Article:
Peter E. Giza
giza at adsmart.net
Sat Aug 16 11:59:18 UTC 1997
Danny McPherson wrote:
> [ Note: To those that (strongly) dislike Cisco, admittedly or not, you don't
> have to read the non-intuitive examples included below, really ;-)]
> > It would be nice, but for now logging the hardware addresses along
> > with the ip addresses would be cool.
> After speaking with some Cisco folks, I've found that you can already do this on Ciscos .. as I believe someone mentioned here before. I tried it on our MAE-East router (w/RSP2) and found that no significant amount of CPU was wasted logging the packets. Given, I didn't leave the ACL applied to our NAP FDDI interface for any substantial amount of time, but there was really no need to, per all I wanted was enough data to verify the source router/network of the attack.
> Consider the following: Someone, somewhere, is using smurf.c (or any spoofing-type-program, for that matter) to launch a DoS attack on one of your customers. All you know is that the attacker is "pinging" the broadcast address of a few of the public exchanges, with a source IP address of a customer's server(s).
> Finding the destination IP address isn't that difficult (at least for your customer ;-), it's the "real" source that's the problem. You can build an ACL on your NAP router that logs all ICMP-type (or whatever) traffic bound to the IP address of the customer's server, as such (assuming you're customer's server ip address is 126.96.36.199):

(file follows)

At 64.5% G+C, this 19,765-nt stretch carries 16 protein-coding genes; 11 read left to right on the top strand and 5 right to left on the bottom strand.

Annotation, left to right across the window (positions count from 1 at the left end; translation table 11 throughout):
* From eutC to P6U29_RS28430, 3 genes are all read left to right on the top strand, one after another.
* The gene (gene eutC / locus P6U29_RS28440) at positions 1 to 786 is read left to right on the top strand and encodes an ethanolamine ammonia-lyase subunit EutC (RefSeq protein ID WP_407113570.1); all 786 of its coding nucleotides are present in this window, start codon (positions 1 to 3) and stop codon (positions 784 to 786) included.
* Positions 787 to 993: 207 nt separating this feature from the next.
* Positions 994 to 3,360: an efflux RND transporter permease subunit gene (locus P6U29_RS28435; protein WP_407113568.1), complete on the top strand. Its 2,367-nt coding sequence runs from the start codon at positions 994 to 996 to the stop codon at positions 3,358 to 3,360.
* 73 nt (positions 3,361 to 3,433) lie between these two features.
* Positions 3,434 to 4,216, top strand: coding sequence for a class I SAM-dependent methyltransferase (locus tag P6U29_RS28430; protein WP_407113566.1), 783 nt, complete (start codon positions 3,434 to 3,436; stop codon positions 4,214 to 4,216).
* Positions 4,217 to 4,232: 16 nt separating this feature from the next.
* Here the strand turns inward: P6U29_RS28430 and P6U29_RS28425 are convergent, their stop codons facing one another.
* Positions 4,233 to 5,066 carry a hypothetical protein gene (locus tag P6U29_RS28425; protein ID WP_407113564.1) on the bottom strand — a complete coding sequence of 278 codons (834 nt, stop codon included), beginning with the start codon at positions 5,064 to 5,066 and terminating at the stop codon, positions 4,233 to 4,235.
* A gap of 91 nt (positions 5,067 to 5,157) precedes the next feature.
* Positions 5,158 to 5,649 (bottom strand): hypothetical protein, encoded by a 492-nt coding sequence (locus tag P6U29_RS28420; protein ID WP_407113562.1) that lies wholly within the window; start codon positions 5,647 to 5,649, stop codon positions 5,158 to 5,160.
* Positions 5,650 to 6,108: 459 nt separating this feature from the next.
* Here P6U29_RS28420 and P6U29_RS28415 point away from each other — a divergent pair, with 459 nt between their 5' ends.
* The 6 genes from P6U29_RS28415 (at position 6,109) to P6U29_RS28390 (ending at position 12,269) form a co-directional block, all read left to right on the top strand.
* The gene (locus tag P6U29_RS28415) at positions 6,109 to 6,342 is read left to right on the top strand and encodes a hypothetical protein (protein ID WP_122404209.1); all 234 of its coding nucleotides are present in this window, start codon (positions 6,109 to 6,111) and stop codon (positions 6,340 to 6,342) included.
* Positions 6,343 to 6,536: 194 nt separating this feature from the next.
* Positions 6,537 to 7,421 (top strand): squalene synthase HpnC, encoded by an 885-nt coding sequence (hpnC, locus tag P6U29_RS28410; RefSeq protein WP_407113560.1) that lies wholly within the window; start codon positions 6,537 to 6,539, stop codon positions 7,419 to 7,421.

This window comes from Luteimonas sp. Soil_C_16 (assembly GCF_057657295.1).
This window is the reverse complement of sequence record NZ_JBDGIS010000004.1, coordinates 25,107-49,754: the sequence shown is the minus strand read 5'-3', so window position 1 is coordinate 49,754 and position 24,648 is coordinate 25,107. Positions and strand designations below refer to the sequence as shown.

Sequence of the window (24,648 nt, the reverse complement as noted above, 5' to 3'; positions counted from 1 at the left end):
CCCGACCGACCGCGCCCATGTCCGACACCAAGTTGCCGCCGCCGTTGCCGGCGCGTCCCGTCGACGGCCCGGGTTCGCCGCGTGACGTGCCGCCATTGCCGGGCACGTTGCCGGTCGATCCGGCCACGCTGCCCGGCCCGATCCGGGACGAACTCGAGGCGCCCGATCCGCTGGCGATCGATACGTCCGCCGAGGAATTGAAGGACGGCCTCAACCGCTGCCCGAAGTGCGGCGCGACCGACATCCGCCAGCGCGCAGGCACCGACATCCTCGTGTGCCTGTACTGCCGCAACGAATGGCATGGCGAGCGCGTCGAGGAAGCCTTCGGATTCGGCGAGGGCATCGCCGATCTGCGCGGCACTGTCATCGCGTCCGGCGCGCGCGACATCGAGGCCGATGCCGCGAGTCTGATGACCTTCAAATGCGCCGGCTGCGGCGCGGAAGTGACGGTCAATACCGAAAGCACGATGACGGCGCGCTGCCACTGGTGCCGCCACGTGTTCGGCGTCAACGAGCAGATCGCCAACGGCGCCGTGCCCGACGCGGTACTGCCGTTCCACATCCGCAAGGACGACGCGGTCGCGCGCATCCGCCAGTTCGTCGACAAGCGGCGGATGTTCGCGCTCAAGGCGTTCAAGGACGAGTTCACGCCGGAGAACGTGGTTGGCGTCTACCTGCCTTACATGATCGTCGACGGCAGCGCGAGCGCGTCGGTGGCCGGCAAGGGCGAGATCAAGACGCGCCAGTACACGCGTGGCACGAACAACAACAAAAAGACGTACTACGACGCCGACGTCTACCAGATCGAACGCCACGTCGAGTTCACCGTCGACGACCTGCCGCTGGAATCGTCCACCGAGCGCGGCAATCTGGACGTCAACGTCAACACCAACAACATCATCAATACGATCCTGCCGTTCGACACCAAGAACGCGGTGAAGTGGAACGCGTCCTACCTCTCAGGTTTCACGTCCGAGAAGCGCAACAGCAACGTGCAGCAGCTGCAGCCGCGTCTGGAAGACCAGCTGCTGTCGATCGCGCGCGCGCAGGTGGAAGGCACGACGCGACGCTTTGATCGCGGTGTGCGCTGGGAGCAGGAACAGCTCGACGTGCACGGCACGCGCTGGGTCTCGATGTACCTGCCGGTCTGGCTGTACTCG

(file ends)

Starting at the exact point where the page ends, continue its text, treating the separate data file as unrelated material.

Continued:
> access-list 199 permit icmp host 188.8.131.52 any log-input
> access-list 199 permit ip any any
> You then apply the access-list inbound to the NAP interface. Then, assuming matches occur, you should receive something similar to:
> Aug 15 20:04:45.087 MST: %SEC-6-IPACCESSLOGDP: list 199 permitted icmp 184.108.40.206 (Fddi6/0 0060.7017.a188) -> 220.127.116.11 (0/0), 1 packet
> The MAC address listed after the interface identifier is that of the router's interface on the ring from which you received the spoofed packet. You can then match the MAC address to the IP address of the interface (via "sh arp", or other ways) .. and you've just identified the router/network from which the attack is being sourced.
> Now comes the fun part, cooridinating with the Operations/Security folks from the corresponding network(s) to track the attack, hop-by-hop, through their network.
> If the attacker is using multiple public exchange subnets to source the echo replies, you may consider identifying the source router/network at another exchange as well, before pointing fingers.
> Hope I haven't overlooked something obvious here .. but I'm sure that if a did someone will "enlighten" me ;-) Of course, the one obvious thing I didn't mention is that if everyone were to deploy ingress filtering, this would be much, much easier to control.
Not to trivialize the problem (cause its not trivial) but in a former
life I helped develop MAC to IP and IP to MAC lookup software for a
competitors product. It was written using all standard MIB information
and could be written for just about and box with if and bridge tables.
The real trick is getting everyone at the IXP or NAP to run this on
their equipment. Having a distributed version would be nice but I don't
think ops would buy it. Just something to think about.
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